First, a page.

How to Install Fence Posts with a Post Driver

How to Install Fence Posts with a Post Driver

Posted by Maranda Wilson and Kyle Davis on 30th Jan 2017

The concept of installing fences or posts seems relatively simple – stick posts in the ground deep enough so they stand on their own. Turns out this is easier said than done, as there are a number of methods to accomplish this. Granted, some are better than others, and there are a variety of factors to consider such as time, cost, and labor required. At Skid Steer Solutions, we're all about efficiency, and making your machine work for you, so we're partial to Post Driver Attachments. Our Post Drivers are often utilized by professional fence contractors who are looking to increase productivity, complete more jobs, and make more money, but there's no reason why farm and ranch owners with large acreage wouldn't benefit from these powerful tools. Really, any skid steer operator looking to install a high volume of fencing can benefit from a Skid Steer Post Driver. As we dive into various methods, we'll outline some common and more manual options, as well as explore the various attachment and skid steer solutions available to our customers. 

white background image of a manual hand-held post pounder

Method 1: By hand (directly into soil)

This is the old-school, back-in-my-day method. It works, and always has, but it's not for the faint of hear. Dig a hole by hand (or even better, use a  Skid Steer Auger Attachment - sorry, we know this is the "by hand" section, but we just can't help ourselves) and tamp the hand-set post. For dense soil, posts can be directly installed (only if the soil is really dense and has good drainage). The hole should ideally be about 1/3 of the total length of the post. The diameter should hug the fence post size.

Pros: Requires no heavy machinery and little equipment; inexpensive; and more likely to be decay resistant.

Cons: Time consuming; labor intensive; and less stable.

Method 2. By hand (set into gravel)

Consider using gravel if the soil has poor drainage. Follow the same procedure as setting a post directly in soil by hand, except the size of the hole must be made larger to accommodate the gravel. For a standard 4x4 post, dig roughly 8 inches across. Tamp down pea-sized gravel or crushed rock into the hole. Continue to tamp every 4 inches. Steady the post into the hole and continue to fill with gravel and tamp on the surface around the post.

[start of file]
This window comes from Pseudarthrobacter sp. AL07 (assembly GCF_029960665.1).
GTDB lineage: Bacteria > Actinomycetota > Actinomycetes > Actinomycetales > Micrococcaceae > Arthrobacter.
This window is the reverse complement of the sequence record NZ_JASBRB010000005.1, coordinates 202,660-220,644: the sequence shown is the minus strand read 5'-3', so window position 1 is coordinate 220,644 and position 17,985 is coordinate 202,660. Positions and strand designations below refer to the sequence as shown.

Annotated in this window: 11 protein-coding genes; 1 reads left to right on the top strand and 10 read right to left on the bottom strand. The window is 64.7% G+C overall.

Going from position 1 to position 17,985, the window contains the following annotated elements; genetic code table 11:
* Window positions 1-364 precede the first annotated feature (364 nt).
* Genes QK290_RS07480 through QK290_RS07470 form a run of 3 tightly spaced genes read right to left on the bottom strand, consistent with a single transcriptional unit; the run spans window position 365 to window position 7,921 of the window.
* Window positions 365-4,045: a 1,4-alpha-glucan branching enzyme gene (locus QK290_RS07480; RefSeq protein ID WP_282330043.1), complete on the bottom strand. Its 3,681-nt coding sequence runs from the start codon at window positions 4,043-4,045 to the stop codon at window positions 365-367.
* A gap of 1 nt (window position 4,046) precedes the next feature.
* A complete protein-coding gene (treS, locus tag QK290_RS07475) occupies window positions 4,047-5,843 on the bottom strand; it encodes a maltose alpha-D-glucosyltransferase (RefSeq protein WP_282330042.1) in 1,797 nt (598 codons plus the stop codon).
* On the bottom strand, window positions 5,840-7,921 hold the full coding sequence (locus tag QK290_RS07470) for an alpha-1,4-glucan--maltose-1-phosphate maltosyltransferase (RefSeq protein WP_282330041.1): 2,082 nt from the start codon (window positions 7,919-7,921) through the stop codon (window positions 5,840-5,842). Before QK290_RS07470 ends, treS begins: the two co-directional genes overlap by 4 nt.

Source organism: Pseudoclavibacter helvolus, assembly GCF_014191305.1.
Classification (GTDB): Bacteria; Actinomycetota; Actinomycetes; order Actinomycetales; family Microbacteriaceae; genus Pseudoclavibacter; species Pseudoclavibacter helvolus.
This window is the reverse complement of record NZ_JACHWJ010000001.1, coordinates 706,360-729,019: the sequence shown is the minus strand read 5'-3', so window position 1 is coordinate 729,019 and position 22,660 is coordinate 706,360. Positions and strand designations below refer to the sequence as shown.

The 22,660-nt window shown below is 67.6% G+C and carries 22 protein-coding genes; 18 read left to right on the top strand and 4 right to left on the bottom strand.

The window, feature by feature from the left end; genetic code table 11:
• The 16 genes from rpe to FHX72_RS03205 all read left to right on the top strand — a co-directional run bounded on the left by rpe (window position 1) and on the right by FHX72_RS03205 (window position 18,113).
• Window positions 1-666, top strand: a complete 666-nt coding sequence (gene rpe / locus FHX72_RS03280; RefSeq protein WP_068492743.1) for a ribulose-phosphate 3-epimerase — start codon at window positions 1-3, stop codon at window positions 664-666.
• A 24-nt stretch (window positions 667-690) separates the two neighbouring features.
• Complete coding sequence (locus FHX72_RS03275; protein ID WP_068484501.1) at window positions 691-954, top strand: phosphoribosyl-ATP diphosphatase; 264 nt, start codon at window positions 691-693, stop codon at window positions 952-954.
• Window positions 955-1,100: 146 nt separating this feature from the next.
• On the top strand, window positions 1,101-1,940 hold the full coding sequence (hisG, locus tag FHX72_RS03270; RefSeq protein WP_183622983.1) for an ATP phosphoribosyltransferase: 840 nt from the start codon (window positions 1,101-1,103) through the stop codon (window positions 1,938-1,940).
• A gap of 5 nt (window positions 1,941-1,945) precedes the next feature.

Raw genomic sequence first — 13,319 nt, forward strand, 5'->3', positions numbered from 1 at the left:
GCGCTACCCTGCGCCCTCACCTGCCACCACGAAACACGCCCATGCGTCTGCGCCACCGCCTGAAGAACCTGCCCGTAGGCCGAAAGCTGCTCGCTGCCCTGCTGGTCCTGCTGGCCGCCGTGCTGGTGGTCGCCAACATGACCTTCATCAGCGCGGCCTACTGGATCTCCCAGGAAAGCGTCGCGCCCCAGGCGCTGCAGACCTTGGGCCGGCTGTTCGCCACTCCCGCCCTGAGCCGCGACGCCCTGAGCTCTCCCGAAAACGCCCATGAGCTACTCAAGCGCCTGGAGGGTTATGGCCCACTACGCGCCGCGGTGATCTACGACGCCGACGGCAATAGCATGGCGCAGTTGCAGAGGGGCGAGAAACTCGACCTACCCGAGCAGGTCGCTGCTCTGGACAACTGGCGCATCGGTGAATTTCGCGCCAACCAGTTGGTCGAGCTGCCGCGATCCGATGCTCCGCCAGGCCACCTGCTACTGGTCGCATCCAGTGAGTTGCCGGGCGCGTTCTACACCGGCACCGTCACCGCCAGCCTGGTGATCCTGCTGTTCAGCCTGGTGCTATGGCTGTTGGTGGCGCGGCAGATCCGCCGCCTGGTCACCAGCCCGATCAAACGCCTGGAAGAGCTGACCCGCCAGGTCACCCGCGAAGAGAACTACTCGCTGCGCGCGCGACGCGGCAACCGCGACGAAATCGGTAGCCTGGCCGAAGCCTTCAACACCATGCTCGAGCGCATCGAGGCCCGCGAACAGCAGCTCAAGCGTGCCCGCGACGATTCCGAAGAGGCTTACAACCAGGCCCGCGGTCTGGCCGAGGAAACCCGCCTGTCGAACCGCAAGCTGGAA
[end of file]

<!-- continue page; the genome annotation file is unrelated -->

Method 3. Post hole digger and set in concrete

Alternatively, fill the hole with concrete if you are working with soft or sandy soil. Be aware that concrete increases the risk of trapping moisture in the post and subsequently the risk of premature rotting. Because the posts in concrete require a surrounding gap of 12 inches, a post hole digger or clamshell digger is recommended. This allows for more uniform sized holes – holes that should be consistent throughout and not cone shaped. Fill then tamp the hole with a base a gravel or crushed stone. Use stakes to keep the post in place during the pouring process and  scrape the concrete up against the post in a cone shape.

Method 4. Manual post driver

right angled view of an eterra skid steer pdx post driver standing alone on grass between two posts

Also known as a “side hammer,” a hollow steel tube with handles encases a heavy steel weight. Fitting over a post, the driver works like a sledgehammer with a larger striking surface – the momentum of the lifting and falling weight drives the post down. These are a great time-saving alternative to the "by-hand" methods explored above. While still physically taxing, they are great for individual posts as well as signs for road-side advertising and real estate.

Pros: A manual method that is relatively inexpensive; control the depth of the post in the ground (i.e. smaller hits would mean less drive into the ground).  

Cons: Physically taxing; high risk for injury if used incorrectly; posts widths are limited by the size of the driver; and difficult to use on stony ground which often causes damage to the post.

Method 5. Skid-steer post driver attachment

Skid Steer Post driver attachments are the most efficient method because it requires no prior prep work, such as digging holes. The hydraulics drive a wide range of materials and size posts into any soil condition. You may have noticed we are Skid Steer Solutions, so you're probably not surprised to learn that this is the method we most prefer. It's fast, effective, and you get to operate awesome machinery and attachments. There's nothing better than being faced with a challenging job, and having the exact collection of tools available to turn that challenge into an opportunity. That's what a Post Driver Attachment coupled with your Skid Steer Loader can accomplish.